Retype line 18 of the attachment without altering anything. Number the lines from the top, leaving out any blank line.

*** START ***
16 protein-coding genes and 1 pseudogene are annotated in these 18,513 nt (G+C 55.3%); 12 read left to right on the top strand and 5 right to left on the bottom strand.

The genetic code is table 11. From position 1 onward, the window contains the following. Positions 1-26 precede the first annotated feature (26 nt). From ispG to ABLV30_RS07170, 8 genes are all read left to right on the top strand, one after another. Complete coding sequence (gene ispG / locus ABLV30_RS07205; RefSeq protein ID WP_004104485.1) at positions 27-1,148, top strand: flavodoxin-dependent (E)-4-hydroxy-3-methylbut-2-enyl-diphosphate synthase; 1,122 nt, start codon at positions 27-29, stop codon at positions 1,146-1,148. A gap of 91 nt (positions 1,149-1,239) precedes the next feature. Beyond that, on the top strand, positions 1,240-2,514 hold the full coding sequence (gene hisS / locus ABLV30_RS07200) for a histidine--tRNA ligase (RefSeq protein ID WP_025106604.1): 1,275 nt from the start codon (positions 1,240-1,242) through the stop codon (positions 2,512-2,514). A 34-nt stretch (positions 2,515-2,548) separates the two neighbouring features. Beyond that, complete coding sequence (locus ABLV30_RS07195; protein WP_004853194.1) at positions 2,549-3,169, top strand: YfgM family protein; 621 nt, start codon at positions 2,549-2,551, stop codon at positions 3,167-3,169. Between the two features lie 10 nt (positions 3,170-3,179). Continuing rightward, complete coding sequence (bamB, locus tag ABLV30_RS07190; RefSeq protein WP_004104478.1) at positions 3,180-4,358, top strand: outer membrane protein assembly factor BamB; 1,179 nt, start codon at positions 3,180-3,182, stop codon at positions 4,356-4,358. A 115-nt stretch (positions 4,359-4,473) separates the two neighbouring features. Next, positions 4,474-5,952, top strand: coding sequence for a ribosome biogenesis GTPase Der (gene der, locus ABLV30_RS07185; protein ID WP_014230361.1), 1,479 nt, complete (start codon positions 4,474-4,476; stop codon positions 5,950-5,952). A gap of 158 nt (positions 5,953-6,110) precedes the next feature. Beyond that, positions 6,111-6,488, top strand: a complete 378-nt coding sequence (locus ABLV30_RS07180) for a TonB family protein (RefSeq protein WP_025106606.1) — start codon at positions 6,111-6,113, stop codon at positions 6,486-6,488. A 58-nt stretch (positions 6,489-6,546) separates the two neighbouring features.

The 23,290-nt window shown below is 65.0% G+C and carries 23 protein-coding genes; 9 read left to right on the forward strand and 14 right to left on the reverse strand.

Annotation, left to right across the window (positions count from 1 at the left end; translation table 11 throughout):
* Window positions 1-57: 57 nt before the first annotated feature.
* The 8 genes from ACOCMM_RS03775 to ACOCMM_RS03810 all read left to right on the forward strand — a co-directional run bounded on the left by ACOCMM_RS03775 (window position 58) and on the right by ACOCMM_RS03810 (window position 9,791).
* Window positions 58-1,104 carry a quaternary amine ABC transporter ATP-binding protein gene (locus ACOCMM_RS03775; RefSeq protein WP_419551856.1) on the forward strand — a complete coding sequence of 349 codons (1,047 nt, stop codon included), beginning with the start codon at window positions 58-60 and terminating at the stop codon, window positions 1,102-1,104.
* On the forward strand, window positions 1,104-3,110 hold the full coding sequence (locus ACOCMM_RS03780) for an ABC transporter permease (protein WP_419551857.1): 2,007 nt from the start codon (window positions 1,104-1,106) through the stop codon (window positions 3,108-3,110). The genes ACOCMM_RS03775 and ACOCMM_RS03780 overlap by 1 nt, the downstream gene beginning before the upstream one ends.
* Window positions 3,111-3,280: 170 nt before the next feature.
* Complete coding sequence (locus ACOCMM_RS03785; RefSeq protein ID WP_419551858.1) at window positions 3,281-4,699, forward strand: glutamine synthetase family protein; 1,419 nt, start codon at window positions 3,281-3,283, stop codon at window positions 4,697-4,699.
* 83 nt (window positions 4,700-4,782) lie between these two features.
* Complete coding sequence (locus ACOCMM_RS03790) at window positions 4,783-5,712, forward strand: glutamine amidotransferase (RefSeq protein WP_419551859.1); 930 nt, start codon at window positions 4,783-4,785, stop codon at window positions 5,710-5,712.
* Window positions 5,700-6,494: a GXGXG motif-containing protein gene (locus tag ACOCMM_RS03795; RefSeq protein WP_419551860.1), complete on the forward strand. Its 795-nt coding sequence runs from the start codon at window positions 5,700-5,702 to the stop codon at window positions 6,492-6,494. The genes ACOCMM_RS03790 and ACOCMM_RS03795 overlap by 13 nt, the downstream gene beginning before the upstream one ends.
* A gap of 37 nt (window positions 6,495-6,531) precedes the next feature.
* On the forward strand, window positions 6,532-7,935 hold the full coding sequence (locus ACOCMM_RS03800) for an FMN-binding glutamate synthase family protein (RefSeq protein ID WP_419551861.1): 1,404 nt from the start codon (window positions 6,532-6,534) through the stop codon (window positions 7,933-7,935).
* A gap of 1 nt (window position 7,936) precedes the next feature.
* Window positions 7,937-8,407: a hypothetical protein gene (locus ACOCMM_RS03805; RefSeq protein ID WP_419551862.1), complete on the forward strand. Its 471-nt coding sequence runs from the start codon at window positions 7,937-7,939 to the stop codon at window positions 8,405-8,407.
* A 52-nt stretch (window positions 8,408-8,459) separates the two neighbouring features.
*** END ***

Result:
* A 52-nt stretch (window positions 8,408-8,459) separates the two neighbouring features.